And Fraction wouldn’t have been able to tell this story uniquely human story without the beautifully understated art of David Aja. Aja’s reservation and realism has lent this book a hefty, believable weight since the first issue, and in the last he truly outdoes himself. In keeping with the Western feeling of this mini-arc, Aja has packed “Hawkeye” #22 with his iconic close-up panels. These furtive glances and micro-expressions perfectly complement Fraction’s terse, sparse dialogue, building anticipation for the inevitable action like Aja is channelling the ghost of Sergio Leone.

    And that action, when it comes, is brutally satisfying in a way that ‘superhero’ comics so rarely manage to achieve. Aja’s execution of the claustrophobic corridors and backrooms of Clint’s building allow for some incredibly meaty close-combat situations. There’s a humanising level of reservation to his fighting – Clint’s not Thor or Cap, he can’t take innumerable punches and keep on going – that adds a real level of tangible fear to the violence. Each punch that lands feels real and, most importantly, consequential; demonstrating itself in later panels as a visible injury or obvious handicap. What’s more, Aja’s pacing in this issue shows he has complete control of the book. Select sections of decompression, balanced against larger panels that crackle with movement and energy, allow him to draw focus one panel and then race through the next with a truly professional understanding of the medium.

    It’s worth noting, however, that Aja’s influence on the book is never more obvious than in the final few pages. As the heroes emerge victorious and start to take stock of their situation, Aja’s crisp facial expressions and dramatic-without-being-melodramatic reactions allow Fraction to round up the effect that Clint and Kate’s journey has had on their relationships and the relationships of the inhabitants of their building in a way that truly cements this book as a complete, standalone work of art.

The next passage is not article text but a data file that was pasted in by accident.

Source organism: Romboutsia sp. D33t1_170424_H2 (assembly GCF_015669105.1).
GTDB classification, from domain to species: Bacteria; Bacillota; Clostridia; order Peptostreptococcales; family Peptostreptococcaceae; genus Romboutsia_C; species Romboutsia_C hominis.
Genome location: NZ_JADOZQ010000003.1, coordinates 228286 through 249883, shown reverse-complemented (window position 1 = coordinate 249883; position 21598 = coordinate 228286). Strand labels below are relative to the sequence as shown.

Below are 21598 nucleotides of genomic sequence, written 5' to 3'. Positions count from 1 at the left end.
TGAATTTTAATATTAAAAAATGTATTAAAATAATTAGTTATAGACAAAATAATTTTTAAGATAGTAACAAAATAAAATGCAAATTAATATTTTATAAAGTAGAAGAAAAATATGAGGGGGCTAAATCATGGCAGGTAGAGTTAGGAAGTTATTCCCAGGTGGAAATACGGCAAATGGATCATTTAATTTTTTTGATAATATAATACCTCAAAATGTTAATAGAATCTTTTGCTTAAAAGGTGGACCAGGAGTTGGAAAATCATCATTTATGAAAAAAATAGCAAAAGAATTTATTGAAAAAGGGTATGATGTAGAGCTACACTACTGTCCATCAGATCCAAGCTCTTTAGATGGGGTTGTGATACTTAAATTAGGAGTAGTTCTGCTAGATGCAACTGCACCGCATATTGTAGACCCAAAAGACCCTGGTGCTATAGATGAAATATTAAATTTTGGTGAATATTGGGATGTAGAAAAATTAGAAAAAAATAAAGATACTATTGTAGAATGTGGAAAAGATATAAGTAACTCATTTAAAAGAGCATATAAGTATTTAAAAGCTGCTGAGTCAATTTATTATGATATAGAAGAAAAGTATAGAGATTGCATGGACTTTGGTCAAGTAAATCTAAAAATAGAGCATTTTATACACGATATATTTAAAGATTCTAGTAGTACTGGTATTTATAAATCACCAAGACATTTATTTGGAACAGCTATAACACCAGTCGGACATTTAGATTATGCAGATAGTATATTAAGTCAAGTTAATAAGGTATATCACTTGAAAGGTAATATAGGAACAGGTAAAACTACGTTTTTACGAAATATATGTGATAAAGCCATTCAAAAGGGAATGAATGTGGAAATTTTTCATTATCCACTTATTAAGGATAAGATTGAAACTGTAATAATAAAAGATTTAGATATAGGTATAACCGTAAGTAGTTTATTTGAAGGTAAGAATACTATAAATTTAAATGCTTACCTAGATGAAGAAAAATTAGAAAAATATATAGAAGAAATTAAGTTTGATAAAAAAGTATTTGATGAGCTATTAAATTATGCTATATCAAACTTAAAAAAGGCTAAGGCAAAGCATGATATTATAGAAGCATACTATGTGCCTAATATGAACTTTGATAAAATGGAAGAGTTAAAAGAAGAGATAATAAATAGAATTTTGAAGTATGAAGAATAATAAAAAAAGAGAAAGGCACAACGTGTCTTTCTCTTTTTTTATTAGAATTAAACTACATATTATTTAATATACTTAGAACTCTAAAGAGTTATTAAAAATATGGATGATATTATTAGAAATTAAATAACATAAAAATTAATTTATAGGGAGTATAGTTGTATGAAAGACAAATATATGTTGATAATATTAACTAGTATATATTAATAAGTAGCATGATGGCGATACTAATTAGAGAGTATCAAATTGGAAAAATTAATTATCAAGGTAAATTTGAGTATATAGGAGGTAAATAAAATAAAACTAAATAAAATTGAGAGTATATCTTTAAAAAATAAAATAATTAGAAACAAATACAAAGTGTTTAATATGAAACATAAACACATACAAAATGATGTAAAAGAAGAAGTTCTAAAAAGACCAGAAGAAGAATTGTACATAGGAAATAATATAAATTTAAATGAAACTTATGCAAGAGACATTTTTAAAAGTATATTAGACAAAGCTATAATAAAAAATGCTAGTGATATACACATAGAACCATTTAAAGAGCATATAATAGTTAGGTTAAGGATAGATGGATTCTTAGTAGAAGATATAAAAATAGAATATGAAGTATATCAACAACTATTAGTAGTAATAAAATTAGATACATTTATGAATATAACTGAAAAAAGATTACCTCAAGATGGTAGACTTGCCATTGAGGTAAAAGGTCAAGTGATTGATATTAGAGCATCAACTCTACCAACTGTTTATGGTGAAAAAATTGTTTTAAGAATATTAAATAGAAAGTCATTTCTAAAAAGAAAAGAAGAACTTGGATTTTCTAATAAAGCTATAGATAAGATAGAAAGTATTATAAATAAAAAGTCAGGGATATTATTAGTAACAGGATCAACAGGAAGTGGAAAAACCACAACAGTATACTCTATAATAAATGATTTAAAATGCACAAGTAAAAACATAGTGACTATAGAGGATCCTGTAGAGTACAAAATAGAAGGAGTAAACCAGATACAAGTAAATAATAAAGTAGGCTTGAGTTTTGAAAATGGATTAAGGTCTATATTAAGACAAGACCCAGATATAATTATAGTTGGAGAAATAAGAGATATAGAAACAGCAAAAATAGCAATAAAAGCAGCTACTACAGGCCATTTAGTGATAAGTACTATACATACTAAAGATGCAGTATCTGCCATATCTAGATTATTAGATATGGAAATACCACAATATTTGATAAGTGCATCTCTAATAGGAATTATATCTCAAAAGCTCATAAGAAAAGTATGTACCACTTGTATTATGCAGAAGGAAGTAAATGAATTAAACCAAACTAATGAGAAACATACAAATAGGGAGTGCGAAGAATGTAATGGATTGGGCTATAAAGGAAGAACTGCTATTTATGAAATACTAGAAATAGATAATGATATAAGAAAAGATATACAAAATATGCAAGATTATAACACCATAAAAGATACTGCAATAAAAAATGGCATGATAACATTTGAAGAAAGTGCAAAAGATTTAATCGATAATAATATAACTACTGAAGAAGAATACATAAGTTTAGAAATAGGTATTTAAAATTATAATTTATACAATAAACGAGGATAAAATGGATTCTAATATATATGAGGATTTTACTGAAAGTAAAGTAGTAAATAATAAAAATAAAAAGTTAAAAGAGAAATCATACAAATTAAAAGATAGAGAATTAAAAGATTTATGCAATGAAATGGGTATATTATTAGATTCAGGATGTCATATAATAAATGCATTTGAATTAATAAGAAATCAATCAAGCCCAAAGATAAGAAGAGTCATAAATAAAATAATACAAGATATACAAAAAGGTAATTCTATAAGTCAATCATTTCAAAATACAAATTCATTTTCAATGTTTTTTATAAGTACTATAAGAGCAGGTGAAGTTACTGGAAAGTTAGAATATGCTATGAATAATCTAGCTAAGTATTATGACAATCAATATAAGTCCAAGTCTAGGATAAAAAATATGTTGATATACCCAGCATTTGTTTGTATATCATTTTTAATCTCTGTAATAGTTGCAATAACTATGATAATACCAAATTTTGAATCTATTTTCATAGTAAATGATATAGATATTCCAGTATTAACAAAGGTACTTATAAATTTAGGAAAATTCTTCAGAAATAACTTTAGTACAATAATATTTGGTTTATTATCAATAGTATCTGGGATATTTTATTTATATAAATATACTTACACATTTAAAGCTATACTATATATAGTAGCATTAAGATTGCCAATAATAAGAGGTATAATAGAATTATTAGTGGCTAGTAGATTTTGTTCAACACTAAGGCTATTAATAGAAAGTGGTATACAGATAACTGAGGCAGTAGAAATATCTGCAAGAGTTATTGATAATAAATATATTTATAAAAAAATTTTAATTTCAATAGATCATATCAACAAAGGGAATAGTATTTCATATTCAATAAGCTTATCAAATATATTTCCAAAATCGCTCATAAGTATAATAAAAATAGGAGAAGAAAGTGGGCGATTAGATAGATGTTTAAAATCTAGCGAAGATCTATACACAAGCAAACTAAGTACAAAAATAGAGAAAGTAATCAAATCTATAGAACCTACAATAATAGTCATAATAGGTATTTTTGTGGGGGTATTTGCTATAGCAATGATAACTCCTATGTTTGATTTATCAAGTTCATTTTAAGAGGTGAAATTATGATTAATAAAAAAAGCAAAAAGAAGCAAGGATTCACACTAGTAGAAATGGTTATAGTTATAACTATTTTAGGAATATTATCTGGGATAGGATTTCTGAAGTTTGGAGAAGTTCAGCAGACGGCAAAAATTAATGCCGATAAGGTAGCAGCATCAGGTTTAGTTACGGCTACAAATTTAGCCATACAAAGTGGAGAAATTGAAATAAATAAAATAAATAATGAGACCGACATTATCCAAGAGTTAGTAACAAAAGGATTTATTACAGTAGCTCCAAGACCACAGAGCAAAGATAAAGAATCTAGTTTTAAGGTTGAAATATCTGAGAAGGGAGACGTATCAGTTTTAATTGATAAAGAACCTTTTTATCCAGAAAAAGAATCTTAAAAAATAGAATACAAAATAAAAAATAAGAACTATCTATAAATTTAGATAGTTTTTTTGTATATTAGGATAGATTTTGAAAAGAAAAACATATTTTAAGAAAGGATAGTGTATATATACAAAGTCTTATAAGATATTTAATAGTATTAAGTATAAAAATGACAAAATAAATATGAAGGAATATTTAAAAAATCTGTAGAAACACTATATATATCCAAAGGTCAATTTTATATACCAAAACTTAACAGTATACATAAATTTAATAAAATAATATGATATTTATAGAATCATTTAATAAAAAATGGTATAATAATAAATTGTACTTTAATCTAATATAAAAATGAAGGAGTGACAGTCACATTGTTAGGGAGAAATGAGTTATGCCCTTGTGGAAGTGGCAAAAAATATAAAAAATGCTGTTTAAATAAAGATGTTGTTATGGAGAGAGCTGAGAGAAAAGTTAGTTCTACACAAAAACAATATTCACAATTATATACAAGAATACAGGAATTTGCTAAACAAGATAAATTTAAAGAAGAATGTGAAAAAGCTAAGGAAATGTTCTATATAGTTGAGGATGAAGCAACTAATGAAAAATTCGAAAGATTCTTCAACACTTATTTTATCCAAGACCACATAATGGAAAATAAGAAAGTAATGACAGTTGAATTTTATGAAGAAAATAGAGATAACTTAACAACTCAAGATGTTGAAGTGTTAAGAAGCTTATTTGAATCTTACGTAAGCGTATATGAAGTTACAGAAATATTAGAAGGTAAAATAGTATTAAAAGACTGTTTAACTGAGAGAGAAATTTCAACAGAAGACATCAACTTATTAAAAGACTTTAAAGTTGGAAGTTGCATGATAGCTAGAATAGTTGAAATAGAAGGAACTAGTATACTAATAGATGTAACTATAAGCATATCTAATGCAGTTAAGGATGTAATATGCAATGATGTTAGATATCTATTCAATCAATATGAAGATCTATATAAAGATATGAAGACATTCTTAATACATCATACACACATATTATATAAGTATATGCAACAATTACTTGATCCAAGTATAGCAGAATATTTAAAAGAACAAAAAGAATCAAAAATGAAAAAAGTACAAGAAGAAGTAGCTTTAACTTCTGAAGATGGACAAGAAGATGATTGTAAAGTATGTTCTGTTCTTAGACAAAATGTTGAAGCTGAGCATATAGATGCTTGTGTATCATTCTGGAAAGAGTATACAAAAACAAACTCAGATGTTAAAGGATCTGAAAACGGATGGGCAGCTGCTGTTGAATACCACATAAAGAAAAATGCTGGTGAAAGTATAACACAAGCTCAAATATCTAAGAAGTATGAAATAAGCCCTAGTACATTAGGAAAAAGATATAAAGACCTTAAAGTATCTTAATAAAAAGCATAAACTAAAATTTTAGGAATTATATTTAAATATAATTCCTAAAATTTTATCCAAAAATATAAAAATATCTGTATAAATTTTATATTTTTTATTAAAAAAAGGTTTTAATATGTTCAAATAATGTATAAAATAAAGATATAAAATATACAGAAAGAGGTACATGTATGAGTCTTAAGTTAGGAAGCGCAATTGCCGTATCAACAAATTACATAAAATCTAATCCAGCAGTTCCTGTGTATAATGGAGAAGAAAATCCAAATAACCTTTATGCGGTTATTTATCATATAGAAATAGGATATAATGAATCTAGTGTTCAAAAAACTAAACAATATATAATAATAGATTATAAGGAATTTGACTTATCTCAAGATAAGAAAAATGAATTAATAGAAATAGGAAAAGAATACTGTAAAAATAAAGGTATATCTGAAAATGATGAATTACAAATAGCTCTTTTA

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    This run has been a masterclass in telling a solo story in a larger universe. Fraction and Aja were able to create a mythos all of their own, with nuanced themes and motifs that recurred throughout the series, gaining prominence and importance as they went along. What’s more, while it offered numerous nods to the Marvel universe at large, “Hawkeye” never lost track of its own salt-of-the-earth, familial crime drama roots. This is a superhero story done absolutely right: action, adventure, drama, intrigue, and with a truly human heart at its core.

    Final Verdict: 9.5 – It doesn’t get much better than this. A solid send-off to one of the best runs I’ve read in recent years.


    Stephenson Ardern-Sodje

    Stephenson splits his time pretty evenly between reading, watching TV, and sleeping. He has got a degree in English and Creative Writing, but that doesn't necessarily mean you have to take anything he says seriously. In his spare time he's working on making the transition from comic-book reader to writer. Failing that he's planning on winning the lottery, he's just got to work out the right numbers first... You can follow his often incoherent thoughts over at @slate_grey.